During the past four years, the government increased revenue considerably, which prompted the Prime Minister to heap praise on Ishaq Dar; however the rise in collections has been mainly through withholding taxes which are not on income (from rent or shares) but on sale and purchase of goods and services. This implies that the withholding taxes, which at present account for around 70 to 75 percent of total collections under direct taxes, are in the sales tax mode and whose incidence on the rich is much less than on the poor. There is a need therefore to revisit this reliance and make appropriate policy adjustments. In effect, the primary need is to increase revenue through reform of the tax system by enhancing documentation on the one hand and reducing reliance on indirect tax collections which are inherently unfair.
Shahid Khaqan Abbasi’s decision to cancel all automatic weapons licences is unreservedly supported by this newspaper. Private militias of the rich and influential that include politicians, rich landlords and industrialists, have killed many who have mildly irritated the owner of such weapons and many innocent bystanders. One would therefore hope that before his term ends, which could be as little as 45 days, all licences for automatic weapons that have been issued are cancelled and more importantly the weapons confiscated.
One would also urge the new Prime Minister to heed good advice whatever its source. Sheikh Rashid in his speech to the assembly on the Prime Minister’s election day made some valuable comments. He pointed out that exports are declining and require some remedial measures. One would hope that Prime Minister Abbasi, a graduate of the well-regarded University of California (Los Angeles) with a Masters from George Washington University in electrical engineering would take the time to understand the causes behind the decline in exports. He needs to evaluate whether the Ministry of Commerce may not be the only one to blame for the decline in exports or whether the Ministry of Finance also be held accountable for an overvalued rupee and delay in refunds.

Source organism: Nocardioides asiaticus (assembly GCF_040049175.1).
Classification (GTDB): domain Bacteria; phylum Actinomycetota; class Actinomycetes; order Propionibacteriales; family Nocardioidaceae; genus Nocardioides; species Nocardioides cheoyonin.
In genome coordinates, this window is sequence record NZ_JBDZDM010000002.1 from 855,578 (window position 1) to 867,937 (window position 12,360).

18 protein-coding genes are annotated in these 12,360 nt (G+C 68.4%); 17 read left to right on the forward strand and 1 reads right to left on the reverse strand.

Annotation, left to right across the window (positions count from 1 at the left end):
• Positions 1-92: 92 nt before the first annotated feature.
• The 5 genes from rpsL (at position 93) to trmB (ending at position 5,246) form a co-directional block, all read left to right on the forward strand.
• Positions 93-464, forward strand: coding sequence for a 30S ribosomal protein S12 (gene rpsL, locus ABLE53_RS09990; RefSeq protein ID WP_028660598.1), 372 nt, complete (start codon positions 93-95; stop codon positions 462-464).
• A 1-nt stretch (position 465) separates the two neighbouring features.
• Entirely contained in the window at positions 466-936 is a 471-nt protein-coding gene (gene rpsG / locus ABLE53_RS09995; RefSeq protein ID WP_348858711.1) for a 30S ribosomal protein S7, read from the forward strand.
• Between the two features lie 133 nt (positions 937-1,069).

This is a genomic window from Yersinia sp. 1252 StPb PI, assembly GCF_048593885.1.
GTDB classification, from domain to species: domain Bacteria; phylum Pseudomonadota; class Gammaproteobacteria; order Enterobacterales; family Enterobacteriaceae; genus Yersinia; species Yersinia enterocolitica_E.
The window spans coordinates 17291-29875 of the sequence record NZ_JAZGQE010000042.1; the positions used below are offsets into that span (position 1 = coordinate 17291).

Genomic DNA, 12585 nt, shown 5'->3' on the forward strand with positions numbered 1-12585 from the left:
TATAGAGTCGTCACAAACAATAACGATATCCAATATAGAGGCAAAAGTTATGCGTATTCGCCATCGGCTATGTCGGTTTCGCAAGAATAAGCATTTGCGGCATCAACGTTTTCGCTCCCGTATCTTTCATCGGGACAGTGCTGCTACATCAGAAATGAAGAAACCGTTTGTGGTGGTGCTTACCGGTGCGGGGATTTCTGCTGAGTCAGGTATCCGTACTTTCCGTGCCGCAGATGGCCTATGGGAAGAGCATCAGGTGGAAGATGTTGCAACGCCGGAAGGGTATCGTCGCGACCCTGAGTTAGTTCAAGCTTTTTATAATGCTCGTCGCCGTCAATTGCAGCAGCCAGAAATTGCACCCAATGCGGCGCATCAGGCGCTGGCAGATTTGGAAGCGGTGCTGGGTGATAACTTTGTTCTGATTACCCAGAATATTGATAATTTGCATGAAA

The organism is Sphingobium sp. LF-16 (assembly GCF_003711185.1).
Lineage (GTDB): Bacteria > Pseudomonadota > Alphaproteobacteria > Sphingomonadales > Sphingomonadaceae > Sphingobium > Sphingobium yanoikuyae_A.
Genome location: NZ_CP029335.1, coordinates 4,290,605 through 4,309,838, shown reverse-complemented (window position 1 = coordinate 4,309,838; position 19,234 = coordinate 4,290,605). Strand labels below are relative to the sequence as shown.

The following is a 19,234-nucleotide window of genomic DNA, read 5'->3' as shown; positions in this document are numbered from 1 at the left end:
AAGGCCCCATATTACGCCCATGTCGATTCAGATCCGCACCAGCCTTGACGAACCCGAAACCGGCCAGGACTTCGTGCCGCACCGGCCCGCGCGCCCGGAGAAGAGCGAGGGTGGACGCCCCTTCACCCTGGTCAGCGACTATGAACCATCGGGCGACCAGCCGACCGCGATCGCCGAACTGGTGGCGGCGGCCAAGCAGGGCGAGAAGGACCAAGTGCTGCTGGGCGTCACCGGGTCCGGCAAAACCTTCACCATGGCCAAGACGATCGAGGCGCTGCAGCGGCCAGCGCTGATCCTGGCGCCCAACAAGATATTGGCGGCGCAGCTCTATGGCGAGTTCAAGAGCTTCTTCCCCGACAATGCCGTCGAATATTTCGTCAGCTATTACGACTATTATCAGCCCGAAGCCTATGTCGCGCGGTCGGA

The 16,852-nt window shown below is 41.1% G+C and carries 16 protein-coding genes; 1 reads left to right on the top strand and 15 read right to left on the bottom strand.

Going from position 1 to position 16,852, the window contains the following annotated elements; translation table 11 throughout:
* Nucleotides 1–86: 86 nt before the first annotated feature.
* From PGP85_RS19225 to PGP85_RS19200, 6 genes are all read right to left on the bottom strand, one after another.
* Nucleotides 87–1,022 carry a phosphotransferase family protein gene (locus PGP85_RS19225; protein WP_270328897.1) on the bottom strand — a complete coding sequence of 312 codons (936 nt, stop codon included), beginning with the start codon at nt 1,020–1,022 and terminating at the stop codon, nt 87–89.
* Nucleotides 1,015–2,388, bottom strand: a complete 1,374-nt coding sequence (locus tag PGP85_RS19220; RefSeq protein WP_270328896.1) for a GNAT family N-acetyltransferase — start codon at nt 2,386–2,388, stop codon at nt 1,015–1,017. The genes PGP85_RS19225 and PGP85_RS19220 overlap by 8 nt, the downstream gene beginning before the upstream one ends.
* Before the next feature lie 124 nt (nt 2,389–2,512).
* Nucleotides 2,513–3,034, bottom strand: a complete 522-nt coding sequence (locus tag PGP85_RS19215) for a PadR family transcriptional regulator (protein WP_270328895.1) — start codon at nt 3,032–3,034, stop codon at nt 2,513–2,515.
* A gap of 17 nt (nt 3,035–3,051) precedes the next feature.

Sheikh Rashid also brought the heavy reliance on foreign borrowing during the past four years to the Prime Minister’s notice and, again, one would hope that he takes cognizance of this disturbing feature in our economy today which may be propping up the foreign exchange reserves but would, at the same time, hold the next government to ransom (with expectations of the country being compelled to go back on the IMF programme by next year or the year after); and is also debilitating the country’s capacity to invest appropriate amounts in social and physical infrastructure. Sheikh Rashid did not mention the heavy reliance on domestic borrowing but that too requires an urgent remedial measure.